Mat Kearney

“I remember my first music video,” Mat Kearney says, thinking back to his 2006 breakout album, Nothing Left to Lose. “[Columbia Records] spent like $250,000 on it.”

“Now we’ll spend that much on the whole recording and marketing of a record,” he says, reflecting on the massive changes that have taken place in the streaming era of pop music, where artists releasing music online can top the charts and traditionally powerhouse artist release albums unannounced, sometimes with little marketing.

Not only were multiple songs from Kearney’s debut featured on primetime TV shows and in movies, but the album was also nominated for a Dove Award from the Gospel Music Association.

In many ways, Kearney’s music represented the tension of a music industry at a crossroads. It was “secular” and “Christian” at the same time. It had indie music cred with mainstream pop appeal. It was rock, but it was also hip-hop. It was something totally unique but also oddly familiar.

Twelve years later, Mat Kearney finds himself—and his industry—at a crossroads. And with his latest album, CRAZYTALK, he’s again ready to defy expectations.

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“Pop music is so dark and swaggy and druggy right now,” Kearney says, reflecting on the state of music in 2018.

It’s not hard to find examples. Post Malone’s “Rockstar,” a non-ironic ode to “poppin’ pillies,” and Cardi B’s “Bodak Yellow,” an ode to $700 Christian Louboutin shoes, were among the most popular songs of the last year. The Killers’ latest single, “The Man,” boasts, “I got news for you baby, you’re looking at the man.” Taylor Swift famously declared that the old, innocent Taylor Swift “is dead” on the opening of her new album.

However, there are outliers Kearney references, like Chance the Rapper, who are openly dealing with more thoughtful themes while honestly wrestling with faith. “There’s a reason why Chance strikes a chord,” he says. “You’re like, ‘Yes. That’s true.’”

Kearney understands the tension between creating music to appeal to the masses and being tuned in to your own creative desires. He’s dealt with the urge to write songs that felt more true to trends than true to himself.

“There are times where creatively I haven’t listened to that voice,” he says. “And it doesn’t ring true, and I don’t want to listen to those songs anymore.”

Kearney has evolved as a musician—the newest album sounds different from anything he’s ever released. In many ways, CRAZYTALK represents a return to his songwriting roots. He’s not concerned with trying to figure out how to navigate an industry in constant flux. Kearney just wants to be real.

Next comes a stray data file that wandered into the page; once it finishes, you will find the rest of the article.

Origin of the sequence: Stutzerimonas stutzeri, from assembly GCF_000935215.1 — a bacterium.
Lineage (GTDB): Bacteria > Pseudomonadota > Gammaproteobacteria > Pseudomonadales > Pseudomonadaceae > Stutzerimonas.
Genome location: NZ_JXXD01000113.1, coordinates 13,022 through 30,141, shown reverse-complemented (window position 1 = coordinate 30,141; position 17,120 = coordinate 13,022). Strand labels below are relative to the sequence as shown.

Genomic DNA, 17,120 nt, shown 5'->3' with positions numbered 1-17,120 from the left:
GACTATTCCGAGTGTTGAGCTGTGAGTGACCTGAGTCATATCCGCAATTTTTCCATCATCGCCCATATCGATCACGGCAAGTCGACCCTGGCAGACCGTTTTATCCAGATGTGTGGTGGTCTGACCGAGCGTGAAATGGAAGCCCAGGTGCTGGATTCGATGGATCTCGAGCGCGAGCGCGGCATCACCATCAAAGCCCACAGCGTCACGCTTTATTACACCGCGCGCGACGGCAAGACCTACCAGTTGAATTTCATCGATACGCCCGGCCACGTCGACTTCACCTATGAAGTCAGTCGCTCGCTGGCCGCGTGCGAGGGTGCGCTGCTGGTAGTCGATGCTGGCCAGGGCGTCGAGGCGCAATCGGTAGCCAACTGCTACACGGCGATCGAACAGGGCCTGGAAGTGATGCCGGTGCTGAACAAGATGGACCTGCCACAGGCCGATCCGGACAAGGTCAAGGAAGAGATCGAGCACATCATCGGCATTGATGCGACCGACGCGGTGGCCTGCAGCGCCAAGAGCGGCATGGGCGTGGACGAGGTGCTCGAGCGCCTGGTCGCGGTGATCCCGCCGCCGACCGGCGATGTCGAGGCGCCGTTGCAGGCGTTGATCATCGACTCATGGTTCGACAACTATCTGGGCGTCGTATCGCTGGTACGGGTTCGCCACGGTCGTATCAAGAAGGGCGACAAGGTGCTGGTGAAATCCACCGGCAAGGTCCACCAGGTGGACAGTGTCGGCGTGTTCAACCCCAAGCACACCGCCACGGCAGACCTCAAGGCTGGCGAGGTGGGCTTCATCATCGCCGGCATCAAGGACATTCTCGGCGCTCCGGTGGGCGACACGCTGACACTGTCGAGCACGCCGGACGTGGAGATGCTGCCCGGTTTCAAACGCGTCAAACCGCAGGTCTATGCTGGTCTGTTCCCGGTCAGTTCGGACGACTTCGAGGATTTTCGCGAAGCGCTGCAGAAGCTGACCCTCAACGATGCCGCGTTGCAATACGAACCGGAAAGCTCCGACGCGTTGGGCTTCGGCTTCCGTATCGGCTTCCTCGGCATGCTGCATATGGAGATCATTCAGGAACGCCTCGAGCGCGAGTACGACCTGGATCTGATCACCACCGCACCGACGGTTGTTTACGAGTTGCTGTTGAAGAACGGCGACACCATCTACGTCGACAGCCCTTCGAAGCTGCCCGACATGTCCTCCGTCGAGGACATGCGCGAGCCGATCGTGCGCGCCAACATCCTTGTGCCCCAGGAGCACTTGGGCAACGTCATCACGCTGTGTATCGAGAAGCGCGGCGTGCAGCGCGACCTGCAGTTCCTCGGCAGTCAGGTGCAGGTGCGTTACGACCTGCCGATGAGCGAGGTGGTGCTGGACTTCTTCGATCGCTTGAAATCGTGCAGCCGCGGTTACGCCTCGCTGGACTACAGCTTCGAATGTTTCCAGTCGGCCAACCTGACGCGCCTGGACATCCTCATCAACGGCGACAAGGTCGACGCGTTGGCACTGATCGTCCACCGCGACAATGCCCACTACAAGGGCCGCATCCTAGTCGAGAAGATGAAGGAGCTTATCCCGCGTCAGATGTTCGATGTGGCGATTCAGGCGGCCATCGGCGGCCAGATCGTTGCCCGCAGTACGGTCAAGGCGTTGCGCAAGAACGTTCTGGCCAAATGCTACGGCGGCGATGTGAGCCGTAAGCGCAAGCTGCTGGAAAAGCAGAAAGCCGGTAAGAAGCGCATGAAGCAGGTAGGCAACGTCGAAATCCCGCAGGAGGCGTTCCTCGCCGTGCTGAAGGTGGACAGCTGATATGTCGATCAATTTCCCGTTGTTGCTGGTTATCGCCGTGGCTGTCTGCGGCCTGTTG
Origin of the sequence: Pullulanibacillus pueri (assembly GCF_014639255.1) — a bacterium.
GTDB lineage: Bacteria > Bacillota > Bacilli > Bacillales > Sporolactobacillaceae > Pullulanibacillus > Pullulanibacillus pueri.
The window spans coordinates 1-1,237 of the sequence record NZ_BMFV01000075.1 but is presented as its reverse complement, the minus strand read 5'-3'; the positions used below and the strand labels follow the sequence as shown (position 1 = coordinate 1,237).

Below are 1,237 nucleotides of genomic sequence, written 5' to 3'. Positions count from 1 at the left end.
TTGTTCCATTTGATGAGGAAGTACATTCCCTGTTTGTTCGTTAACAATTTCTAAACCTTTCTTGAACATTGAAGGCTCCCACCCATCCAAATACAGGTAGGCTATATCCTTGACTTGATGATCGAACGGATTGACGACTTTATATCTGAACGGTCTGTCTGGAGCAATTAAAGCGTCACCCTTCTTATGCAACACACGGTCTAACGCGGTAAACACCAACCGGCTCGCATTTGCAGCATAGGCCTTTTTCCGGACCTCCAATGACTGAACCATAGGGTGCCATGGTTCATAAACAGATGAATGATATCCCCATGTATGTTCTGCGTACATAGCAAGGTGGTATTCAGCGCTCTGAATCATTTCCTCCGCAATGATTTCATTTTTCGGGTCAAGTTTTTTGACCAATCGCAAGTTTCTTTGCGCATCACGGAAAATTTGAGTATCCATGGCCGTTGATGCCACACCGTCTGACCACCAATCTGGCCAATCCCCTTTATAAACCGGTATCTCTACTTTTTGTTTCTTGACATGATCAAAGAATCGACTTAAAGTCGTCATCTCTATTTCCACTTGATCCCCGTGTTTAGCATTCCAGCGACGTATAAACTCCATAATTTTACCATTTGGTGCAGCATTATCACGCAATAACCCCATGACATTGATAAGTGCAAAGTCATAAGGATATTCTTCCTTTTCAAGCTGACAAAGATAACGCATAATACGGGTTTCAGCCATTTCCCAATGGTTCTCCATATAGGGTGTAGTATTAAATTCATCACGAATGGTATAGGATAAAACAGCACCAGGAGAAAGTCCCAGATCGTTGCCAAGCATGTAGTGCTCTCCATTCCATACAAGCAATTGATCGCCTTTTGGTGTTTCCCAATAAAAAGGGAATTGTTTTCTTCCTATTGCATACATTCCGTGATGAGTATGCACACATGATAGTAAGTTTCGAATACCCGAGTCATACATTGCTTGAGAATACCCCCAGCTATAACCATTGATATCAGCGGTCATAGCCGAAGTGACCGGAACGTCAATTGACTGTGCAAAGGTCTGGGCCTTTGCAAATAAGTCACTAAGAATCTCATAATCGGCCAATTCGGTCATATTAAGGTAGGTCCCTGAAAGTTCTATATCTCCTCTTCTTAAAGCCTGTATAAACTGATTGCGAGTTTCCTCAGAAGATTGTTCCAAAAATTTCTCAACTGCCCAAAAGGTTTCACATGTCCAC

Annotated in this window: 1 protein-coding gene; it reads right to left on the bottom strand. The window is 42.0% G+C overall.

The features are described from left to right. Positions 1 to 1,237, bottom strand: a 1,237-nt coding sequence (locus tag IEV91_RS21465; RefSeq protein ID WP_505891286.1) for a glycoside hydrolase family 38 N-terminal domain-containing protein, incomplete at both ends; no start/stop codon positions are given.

“I started writing music in a season of my life where people were telling me I wasn’t defined by mistakes, and God really loved me and was fighting for me, and there was a journey to be had with that,” he says. “And I don’t know of a more important message.”

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Kearney has been spending a lot of time alone in the studio lately. This time around, he’s decided to become a producer in addition to a singer-songwriter—a decision that many artists are now taking, bypassing major label budgets to make and release albums independently. And as you listen to the new album, it’s clear his music is better for it.

“Money definitely does not equal success in recording,” he says.

Kearney remembers recording his very first record in a small basement in Nashville with very little outside help, and it led to a deal with Columbia Records. For the next album, he had all of the money, producers and resources he could ever want. But things didn’t go as planned.

“We went to the fancy studio and spent a ton of money making it, and I hated it,” he remembers. “We ended up finishing it back in the basement, and all the good stuff came from there.”

This time around, all of the solitude has led to a breakthrough. He’s always been comfortable bending genres—often merging acoustic singer-songwriter melodies with spoken-word, hip-hop and pop beats. For CRAZYTALK, he’s continuing to experiment. The album fuses Kearney’s vocals with trip-hop and big electronic underpinnings.

“It’s so interesting because when I started doing music, playing with ‘genre,’ people hated it or they loved it,” he says, remembering how Rolling Stone criticized the way he merged different styles in his music. “Now it’s like I meet artists … and they’re like, ‘Dude, I’m obsessed with that thing that was genre-bending.’”

Once again, Kearney has found himself at the crossroads of an industry.

Music may be leaning toward the dark and controversial, but that’s not him. Kearney is no longer interested in following an industry that’s always changing. Now, he only wants to be true to himself.

“[Music will] swing back to real, authentic lyrics,” he says. “It always does.”